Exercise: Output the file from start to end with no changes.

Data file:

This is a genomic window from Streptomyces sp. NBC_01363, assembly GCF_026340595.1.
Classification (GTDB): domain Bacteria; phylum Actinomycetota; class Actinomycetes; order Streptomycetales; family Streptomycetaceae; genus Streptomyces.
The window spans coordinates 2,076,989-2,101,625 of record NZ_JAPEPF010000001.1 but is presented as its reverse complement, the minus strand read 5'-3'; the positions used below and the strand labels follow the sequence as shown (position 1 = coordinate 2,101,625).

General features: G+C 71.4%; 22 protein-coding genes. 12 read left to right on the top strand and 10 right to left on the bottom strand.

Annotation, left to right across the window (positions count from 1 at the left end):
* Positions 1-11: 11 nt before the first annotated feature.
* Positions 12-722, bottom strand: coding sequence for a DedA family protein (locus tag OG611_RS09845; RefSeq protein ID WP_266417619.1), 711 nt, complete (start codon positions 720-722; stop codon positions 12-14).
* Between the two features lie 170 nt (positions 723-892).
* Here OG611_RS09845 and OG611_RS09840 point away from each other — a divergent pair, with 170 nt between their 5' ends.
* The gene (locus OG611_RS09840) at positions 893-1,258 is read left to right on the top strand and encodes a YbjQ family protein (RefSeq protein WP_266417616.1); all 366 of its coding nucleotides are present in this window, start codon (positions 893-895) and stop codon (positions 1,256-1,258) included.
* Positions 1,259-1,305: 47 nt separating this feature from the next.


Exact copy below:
This is a genomic window from Streptomyces sp. NBC_01363, assembly GCF_026340595.1.
Classification (GTDB): domain Bacteria; phylum Actinomycetota; class Actinomycetes; order Streptomycetales; family Streptomycetaceae; genus Streptomyces.
The window spans coordinates 2,076,989-2,101,625 of record NZ_JAPEPF010000001.1 but is presented as its reverse complement, the minus strand read 5'-3'; the positions used below and the strand labels follow the sequence as shown (position 1 = coordinate 2,101,625).

General features: G+C 71.4%; 22 protein-coding genes. 12 read left to right on the top strand and 10 right to left on the bottom strand.

Annotation, left to right across the window (positions count from 1 at the left end):
* Positions 1-11: 11 nt before the first annotated feature.
* Positions 12-722, bottom strand: coding sequence for a DedA family protein (locus tag OG611_RS09845; RefSeq protein ID WP_266417619.1), 711 nt, complete (start codon positions 720-722; stop codon positions 12-14).
* Between the two features lie 170 nt (positions 723-892).
* Here OG611_RS09845 and OG611_RS09840 point away from each other — a divergent pair, with 170 nt between their 5' ends.
* The gene (locus OG611_RS09840) at positions 893-1,258 is read left to right on the top strand and encodes a YbjQ family protein (RefSeq protein WP_266417616.1); all 366 of its coding nucleotides are present in this window, start codon (positions 893-895) and stop codon (positions 1,256-1,258) included.
* Positions 1,259-1,305: 47 nt separating this feature from the next.